Monsters are taking over the monastery. Monster cookies, that is. I am the victim here. I sit down after lunch and find myself next to the coffee and cookie duo—the new Sonny and Cher of my life. I blame their latest attack on the group of youngsters who have come to the island to work for the day. “A group is coming to work today. There’s lasagna and meatloaf in the cooler and a bag of cookies,” Mother Hildegard says. “Please make sure to take care of them.”
Though the other visitors have left, I remain the veteran. The house mother. (The m is decidedly lower case, thanks.) House mother has been doing the laundry all morning, setting the table and putting the food in the oven while also being a farm mother, feeding the cattle and pulling up weeds taller than herself, and while also posing as a Benedictine Mother, going to prayers and masses, pretending like she knows the Latin, when to sit and when to stand. I guess I’m becoming Benedictine aren’t I? There’s room each day for different personas, different “habits” if you will. Luckily, mine is neither black nor denim.
That’s what’s so great about the Benedictines, their inclusion of diversity in their lives and the moderation with which they do things. It’s not all work. It’s not all prayer. It’s not all play. Kathleen Norris explains this concept in The Cloister Walk. “The monastic perspective welcomes time as a gift from God, and seeks to put it to good use rather than allowing us to be used up by it…The Benedictines, more than any other people I know, insist that there is time in each day for prayers, for work, for study, and for play.” I concur. But little did I know I would be adopting it so easily, slipping into the rhythm like the words of the Latin chants.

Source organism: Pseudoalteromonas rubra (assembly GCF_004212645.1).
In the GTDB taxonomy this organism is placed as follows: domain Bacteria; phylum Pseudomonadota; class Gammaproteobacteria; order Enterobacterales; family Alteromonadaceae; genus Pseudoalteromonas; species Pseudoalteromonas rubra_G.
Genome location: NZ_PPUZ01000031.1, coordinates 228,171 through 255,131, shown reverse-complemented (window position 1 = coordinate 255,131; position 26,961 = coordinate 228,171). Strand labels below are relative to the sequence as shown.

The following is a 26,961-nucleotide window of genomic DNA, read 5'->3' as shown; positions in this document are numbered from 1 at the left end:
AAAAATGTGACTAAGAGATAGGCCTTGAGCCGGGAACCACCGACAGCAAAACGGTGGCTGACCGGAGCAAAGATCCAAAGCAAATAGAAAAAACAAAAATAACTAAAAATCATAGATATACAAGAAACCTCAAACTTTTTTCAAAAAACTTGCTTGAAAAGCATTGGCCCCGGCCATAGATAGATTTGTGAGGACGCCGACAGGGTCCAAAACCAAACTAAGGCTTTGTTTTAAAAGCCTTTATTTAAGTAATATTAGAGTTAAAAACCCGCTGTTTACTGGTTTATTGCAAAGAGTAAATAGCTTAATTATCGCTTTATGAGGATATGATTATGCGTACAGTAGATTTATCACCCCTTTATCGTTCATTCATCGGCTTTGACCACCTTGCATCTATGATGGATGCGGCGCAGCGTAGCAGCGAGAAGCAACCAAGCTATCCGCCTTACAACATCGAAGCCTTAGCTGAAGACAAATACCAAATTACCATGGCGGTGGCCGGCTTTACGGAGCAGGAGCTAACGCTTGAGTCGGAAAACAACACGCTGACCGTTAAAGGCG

We all know this adaptability. It’s how we survive. We’re students, we’re friends, we’re leaders, we’re children, we’re parents, we’re workers, we’re teachers—we’re anything depending on where we are and who we’re with. It’s completely natural. The Benedictines simply take this already natural phenomenon and give it deeper meaning by recognizing it and by shifting their own habits accordingly (both literally and figuratively), all in order to glorify and be present to God. It is a very reasonable, logical lifestyle.
The notion began to crystallize today at Vespers. I knew it was a feast day, the Transfiguration, and that the service would change accordingly. I began to poke around in the book when Mother Ruth hobbled over, cleared her throat, and licked her fingers fumbling for the right pages. “Here’s the antiphon of the day,” she said in a Southern rasp. She flipped around twice more. “Here are the psalms. Here are the hymns.” I nodded, passed out a book of the Divine Office to every other group member, and the service began. I sang the antiphon, reverted back to the psalms, antiphon, psalm, back and forth, like a conductor orchestrating through the pages. I helped the others. I knew what I was doing.
Maybe there’s a bit of Benedictine in all of us…